Order picking (also called "picking”) consists of collecting and combining non-unitary loads to assemble an order for a customer. This can be done in almost any type of warehouse, and always takes place when there is a need to combine packages, parts, products, or materials and, once combined, to transfer them.
The picking and handling of unit loads are connected to the restocking cycle and to the dispatch of prepared orders.
This activity can be carried out in many ways, from the simplest method (in which the operator moves around the facility collecting the units) to the most sophisticated (such as those based on fully automated systems with mechanised picking). Each of these methods is ideal for certain circumstances, but also has its own limitations.
Example of a pallet rack warehouse with order picking
Impact of picking on investment
To understand the financial impact of this activity on a warehouse, one need only say that in a badly-planned facility, picking costs can account for more than 60% of operating costs. Reducing the impact of picking to the minimum tolerable level can mean the difference between a competitive company and an uncompetitive one, between staying in the market and going out of business.
This section (order picking) is where the greatest planning effort needs to be focused. It is also the activity that is experiencing the most advances in applied technology and it is expected that in the future, new products will become available to reduce the added cost of order picking.
Example of picking off carton flow racks with reserve pallets on upper levels.
Picking can be done in many different ways and, while all of them are valid, some have greater financial impact than others and a different level of initial investment.
The example of an order picked directly from a pallet located on the lower levels of a racking unit with storing reserve pallets in the upper part is a valid solution when there is not much picking to be done or the warehouse is small. With the right equipment, picking can also be carried out using the full height of the racking unit. This is a good solution for low rotation products. These two options use the man-to-goods strategy, which requires the operator to move around the warehouse. In most cases, this leads to high costs.
So should other alternatives be considered? That depends. The use of an alternative picking solution will only be profitable if the reduction in the added cost is sufficiently large and if it provides the best ROI, an issue that can be addressed by studying each available option and the tools and strategies applied. This is explained in the following sections.
General strategies to improve picking
All picking operations are measured by the number of preparation lines. There are several options for storage systems based on the person-to-goods principle to increase these lines.
The first is to install a warehouse management system (WMS) which, among other things, minimizes the trips made by the operators in terms of both number and distance. The right layout of the warehouse and the goods will also help with product picking operations.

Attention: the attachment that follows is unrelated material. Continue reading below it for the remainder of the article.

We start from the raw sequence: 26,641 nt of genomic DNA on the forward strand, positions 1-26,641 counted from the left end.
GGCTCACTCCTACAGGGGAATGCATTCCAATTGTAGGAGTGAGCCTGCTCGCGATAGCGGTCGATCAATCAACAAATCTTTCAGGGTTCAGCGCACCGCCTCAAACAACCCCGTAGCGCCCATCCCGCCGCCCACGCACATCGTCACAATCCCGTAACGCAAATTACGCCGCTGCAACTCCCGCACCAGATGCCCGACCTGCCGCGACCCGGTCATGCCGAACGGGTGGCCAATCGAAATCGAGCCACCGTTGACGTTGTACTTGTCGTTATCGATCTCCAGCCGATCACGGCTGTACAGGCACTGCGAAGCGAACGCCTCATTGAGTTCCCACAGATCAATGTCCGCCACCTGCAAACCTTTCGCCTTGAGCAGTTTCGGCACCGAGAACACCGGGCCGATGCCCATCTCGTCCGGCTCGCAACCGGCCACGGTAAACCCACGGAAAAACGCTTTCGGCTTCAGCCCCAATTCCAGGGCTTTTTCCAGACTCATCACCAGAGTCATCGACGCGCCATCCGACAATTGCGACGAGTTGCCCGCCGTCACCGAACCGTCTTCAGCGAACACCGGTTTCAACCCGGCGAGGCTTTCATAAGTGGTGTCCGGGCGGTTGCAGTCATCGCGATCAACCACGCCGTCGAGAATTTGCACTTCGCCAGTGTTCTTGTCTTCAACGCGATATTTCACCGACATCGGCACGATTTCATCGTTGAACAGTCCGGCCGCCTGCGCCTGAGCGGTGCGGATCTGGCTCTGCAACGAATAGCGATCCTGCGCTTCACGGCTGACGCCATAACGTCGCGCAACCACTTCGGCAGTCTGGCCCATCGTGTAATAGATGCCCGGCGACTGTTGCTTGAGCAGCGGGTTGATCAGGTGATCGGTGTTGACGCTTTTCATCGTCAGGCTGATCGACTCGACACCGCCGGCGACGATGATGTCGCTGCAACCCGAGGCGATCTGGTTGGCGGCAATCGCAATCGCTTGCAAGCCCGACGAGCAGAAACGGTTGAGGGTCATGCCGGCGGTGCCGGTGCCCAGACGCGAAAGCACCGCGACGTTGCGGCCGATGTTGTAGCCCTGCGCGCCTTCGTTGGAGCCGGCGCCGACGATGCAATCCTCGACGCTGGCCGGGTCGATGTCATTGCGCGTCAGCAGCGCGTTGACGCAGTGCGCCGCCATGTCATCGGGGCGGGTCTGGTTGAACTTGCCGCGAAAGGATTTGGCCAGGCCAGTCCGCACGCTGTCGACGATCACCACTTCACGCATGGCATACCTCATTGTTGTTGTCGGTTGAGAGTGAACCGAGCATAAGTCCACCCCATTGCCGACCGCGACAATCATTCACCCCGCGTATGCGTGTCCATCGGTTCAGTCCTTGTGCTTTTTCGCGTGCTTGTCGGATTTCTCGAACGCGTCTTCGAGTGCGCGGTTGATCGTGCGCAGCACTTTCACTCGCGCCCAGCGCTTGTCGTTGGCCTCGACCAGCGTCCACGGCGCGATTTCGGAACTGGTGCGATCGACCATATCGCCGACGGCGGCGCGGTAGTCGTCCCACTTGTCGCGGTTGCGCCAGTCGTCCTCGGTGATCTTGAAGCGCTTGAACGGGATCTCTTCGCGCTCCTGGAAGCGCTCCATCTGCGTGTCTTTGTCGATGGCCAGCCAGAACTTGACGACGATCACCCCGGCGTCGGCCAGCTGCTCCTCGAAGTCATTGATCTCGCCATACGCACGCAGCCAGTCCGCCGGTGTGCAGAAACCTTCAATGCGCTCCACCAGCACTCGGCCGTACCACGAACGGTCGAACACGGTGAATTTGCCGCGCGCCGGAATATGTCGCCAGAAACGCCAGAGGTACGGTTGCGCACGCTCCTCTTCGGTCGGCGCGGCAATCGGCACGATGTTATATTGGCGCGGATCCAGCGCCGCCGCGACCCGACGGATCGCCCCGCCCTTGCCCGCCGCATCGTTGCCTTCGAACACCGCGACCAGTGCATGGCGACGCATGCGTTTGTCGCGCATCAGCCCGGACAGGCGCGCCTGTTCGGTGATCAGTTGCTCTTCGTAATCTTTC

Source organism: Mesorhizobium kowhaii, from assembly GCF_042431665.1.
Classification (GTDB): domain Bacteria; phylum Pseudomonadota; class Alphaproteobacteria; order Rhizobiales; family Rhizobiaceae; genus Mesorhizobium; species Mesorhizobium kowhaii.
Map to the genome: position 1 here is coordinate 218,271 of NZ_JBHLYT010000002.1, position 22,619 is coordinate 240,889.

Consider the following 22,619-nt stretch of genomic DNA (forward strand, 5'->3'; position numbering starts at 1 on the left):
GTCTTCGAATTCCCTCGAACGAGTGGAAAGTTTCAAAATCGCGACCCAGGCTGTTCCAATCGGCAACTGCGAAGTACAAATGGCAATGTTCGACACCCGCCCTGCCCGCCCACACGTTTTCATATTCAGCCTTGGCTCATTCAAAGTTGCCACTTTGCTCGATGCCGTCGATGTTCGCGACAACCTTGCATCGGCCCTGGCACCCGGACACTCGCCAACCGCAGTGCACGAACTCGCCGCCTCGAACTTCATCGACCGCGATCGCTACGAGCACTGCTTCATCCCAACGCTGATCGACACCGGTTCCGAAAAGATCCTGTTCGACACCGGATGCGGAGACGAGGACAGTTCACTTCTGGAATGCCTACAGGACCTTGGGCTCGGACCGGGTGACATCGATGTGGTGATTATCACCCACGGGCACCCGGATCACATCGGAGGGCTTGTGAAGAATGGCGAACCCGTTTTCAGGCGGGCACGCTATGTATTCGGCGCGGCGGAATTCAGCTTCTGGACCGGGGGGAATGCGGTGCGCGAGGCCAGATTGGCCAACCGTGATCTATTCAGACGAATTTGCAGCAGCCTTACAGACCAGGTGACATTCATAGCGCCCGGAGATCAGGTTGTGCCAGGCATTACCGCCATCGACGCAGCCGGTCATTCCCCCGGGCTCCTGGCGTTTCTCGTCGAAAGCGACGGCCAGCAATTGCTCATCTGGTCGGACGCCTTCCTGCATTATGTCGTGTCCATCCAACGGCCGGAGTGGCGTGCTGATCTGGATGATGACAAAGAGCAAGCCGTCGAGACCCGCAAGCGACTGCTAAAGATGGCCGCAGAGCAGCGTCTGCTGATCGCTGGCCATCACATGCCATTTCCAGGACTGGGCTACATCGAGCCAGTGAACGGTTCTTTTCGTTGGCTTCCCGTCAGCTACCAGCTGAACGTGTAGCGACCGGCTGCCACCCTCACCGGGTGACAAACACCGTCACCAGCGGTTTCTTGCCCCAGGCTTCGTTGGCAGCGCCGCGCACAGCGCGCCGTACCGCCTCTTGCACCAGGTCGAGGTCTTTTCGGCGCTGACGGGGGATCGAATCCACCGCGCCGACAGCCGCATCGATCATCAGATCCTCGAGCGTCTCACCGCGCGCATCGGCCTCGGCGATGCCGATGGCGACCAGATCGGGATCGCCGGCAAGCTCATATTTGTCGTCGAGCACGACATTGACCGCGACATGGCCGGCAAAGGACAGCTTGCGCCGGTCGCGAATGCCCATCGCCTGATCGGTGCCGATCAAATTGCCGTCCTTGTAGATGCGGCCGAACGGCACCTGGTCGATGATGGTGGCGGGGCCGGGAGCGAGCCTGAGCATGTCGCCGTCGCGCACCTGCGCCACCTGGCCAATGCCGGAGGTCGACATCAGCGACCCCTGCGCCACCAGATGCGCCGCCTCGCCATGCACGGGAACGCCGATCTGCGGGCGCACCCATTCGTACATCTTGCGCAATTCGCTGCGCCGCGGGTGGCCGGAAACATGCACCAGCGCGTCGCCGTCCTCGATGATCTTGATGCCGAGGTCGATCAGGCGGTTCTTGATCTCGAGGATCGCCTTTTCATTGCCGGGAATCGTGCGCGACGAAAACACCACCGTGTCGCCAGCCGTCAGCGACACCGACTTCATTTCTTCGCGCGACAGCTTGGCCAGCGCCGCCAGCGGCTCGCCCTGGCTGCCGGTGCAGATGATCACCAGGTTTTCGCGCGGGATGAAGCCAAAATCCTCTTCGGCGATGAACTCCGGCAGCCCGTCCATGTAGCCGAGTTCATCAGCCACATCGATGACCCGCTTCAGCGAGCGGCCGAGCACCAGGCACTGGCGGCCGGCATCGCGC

Similarly, personnel can work more quickly when the use of paper is avoided. To do this, staff can be provided with radiofrequency or voice picking devices and equipment. Operations can be improved by preparing orders in waves (several at the same time) or by grouping them together.
Of course, infrastructure can also speed up operations. One example is carton live storage units with the pick-to-light system, where lights are placed in front of each station. These lights indicate from which positions the product has to be removed, and in what quantity. Put-to-light systems, where light devices indicate where the units have to be placed for each order and in what quantity, can also speed up operations when fitted in picker trolleys or machines.
Beyond these measures, further increases in the capacity to form order preparation lines can only be achieved by using goods-to-person strategies, in which the operator does not have to move from his station and the goods come to him.
The following is an analysis of the different ways of preparing orders. They are divided into the two strategies mentioned above: person-to-goods and goods-to-person.
The installation of a warehouse management system (WMS) makes it possible to increase the number of order picking lines.
A description of the different types of order picking: person-to-goods, goods-to-person and mixed picking. As well as those for other systems, like vertical storage modules.
Here, it describes the options for picking palletised goods directly from racks, either at bottom or top levels.
Pick-to-light systems are controlled by warehouse management systems and provide outstanding agility, as well as reduce picking errors substantially.
Order picking is carried out by setting loads onto the floor and extracting units from these to put together the orders.
Low level order picking involves unit loads being placed at a height that lets them be comfortably accessed by an operator on foot.
Medium-level order picking is always done from racks, at heights of no more than 3.5 to 4 metres and, generally, with the help of order picker machines.
This consists of picking from the full available height of the racking units, using different methods and equipment.
Four different pieces of technology improve picking efficiency: RF, pick-to-light, put-to-light and voice picking devices.
Automated order picking comes in four different configurations: picking stations at the front of the warehouse; those on the sides, in annexed areas; and automatic picking via robots.